“[Africa] Artillery shelling and scorched earth policy have been replaced by an economic dependency.”
—Frantz Fanon, The Wretched of the Earth
Since my childhood, I’ve witnessed speeches, marketing campaigns and herbal tea-sipping Birkenstock Liberals scream the virtues of controlling Africa’s population.
So, guess who’s not surprised to find Microsoft and international nonprofit co-founder Bill Gates, African cement tycoon Aliko Dangote, and Sudanese billionaire Mohammed “Mo” Ibrahim” pitching the Africa-needs-family-planning solution?
Anyone who wants me to believe we should start passing around red, black and green birth control pills will first have to convince me that Africa is overpopulated.
Europe has the second-highest population density in the world with almost 187.84 people per square mile — 743 million people total and 3,930,000 square miles of land mass.
Africa comes in third with 87.15 people per square mile, resulting from of a population of 1.29 billion people and a land mass of 11,730,000 square miles.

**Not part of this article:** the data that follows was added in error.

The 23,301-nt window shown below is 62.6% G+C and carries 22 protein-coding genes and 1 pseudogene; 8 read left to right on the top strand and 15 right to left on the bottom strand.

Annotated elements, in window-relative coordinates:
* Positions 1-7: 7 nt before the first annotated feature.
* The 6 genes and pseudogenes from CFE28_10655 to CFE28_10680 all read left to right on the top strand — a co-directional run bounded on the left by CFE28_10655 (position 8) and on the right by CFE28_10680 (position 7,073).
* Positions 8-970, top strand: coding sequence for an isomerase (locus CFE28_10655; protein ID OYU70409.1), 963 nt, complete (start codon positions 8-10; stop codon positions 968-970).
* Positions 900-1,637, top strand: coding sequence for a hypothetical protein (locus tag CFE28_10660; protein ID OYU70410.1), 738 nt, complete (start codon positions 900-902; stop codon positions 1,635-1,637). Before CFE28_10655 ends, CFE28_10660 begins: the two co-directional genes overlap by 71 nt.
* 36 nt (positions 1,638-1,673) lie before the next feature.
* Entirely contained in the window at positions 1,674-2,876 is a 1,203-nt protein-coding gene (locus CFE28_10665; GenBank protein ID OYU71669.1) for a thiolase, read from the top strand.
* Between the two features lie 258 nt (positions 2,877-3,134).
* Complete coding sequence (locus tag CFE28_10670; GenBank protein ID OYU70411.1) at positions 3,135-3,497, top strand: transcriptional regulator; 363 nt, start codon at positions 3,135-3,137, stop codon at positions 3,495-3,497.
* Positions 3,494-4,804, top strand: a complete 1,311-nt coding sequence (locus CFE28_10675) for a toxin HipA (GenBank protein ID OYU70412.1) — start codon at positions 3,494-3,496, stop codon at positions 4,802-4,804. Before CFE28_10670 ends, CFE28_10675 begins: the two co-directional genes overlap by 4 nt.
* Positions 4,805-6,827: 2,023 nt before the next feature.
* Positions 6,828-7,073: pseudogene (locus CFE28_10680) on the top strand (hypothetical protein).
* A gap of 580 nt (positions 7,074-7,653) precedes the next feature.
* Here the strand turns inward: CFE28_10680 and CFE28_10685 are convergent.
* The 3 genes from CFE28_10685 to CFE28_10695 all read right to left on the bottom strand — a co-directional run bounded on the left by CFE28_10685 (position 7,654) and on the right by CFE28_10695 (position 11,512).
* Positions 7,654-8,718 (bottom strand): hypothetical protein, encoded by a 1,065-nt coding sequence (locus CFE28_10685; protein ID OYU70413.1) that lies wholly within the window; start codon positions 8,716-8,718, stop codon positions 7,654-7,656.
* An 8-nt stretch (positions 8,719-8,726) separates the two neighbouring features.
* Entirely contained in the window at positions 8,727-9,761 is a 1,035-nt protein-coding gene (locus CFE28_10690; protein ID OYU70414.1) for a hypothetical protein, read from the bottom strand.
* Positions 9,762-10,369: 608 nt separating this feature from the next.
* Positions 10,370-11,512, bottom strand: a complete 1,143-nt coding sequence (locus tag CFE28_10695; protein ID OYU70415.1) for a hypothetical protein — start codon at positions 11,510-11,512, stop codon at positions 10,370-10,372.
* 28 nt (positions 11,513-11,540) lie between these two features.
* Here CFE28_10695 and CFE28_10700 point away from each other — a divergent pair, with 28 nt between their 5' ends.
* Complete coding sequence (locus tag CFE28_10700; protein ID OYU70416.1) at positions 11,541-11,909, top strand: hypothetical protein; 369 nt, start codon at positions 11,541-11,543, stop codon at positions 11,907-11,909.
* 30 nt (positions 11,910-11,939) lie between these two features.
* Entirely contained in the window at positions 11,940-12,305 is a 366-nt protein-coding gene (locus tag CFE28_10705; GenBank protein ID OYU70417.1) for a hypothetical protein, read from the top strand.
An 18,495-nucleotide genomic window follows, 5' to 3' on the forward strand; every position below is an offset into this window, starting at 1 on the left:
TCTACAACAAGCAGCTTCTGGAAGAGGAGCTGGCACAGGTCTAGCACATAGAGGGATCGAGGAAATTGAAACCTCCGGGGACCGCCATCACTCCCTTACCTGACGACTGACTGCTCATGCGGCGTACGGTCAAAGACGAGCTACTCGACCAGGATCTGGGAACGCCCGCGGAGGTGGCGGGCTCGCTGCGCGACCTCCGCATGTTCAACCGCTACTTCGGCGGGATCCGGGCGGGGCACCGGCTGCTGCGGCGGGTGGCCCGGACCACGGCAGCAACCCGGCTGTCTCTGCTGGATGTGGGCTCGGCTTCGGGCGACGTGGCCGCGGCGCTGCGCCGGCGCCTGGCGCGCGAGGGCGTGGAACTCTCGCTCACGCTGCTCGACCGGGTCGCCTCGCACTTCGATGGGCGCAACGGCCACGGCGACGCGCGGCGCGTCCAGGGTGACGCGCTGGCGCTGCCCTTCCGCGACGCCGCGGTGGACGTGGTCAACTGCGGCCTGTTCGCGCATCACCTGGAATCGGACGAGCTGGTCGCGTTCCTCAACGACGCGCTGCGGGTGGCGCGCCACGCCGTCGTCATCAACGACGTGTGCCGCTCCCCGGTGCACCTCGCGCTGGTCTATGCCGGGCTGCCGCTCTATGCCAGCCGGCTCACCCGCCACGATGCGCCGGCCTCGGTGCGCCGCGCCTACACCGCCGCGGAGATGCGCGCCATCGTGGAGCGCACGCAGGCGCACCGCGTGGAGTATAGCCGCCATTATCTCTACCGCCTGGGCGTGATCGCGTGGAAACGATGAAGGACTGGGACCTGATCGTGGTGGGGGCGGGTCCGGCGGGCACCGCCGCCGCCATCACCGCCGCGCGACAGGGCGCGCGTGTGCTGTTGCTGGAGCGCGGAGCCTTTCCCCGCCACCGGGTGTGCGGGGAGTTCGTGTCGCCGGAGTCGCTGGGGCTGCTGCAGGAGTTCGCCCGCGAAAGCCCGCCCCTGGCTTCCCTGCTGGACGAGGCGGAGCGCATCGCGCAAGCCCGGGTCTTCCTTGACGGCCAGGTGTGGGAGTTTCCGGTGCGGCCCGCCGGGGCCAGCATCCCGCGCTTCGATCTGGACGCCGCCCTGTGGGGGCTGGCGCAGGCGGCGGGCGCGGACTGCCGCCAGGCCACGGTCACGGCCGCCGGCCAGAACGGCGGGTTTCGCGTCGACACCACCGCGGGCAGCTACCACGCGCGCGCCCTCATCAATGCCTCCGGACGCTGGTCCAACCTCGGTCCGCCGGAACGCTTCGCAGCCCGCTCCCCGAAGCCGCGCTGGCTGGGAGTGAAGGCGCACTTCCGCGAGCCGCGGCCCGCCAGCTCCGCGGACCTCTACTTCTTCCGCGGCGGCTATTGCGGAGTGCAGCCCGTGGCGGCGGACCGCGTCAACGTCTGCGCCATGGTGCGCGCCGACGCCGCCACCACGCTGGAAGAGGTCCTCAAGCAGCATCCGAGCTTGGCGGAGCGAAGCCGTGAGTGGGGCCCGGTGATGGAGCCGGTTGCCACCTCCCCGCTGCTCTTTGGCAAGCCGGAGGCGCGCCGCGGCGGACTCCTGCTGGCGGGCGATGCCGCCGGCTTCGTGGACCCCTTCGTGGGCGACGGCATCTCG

North America is number four with about 57 people per square mile.
But do we see popular memes about Europe in need of “The Pill”?
I’m not suggesting that African women have babies against their wishes, but why can’t we shift the billionaires’ discussion from “How do we limit Africa’s population growth” to “How can we leverage technology and education to support Africa’s growing population”?
Probably because they’re billionaires.
I’d love to see more technology, education and wealth without colonialism, which still exists, and Western-sponsored African authoritarian regimes — which some of you generically call “corrupt governments”.
Instead, people like Gates, et al. are discussing how to suppress the population of a resource-rich continent — underdeveloped by the West for centuries through slavery and colonialism — but has a land mass that’s larger than the combined footprints of Europe and the United States.
Would we worry about Africa’s population “problem” if the continent had broader education investments and corresponding academic achievements?
And how about sufficient infrastructure investments in the continent without the colonialist strings attached?
Does re-greening the Sahara Desert to create more usable land sound too far-fetched?
Perhaps some groups, like the US military, would still worry about Africa’s growth …
Song currently stuck in my head: “strut” – john wright”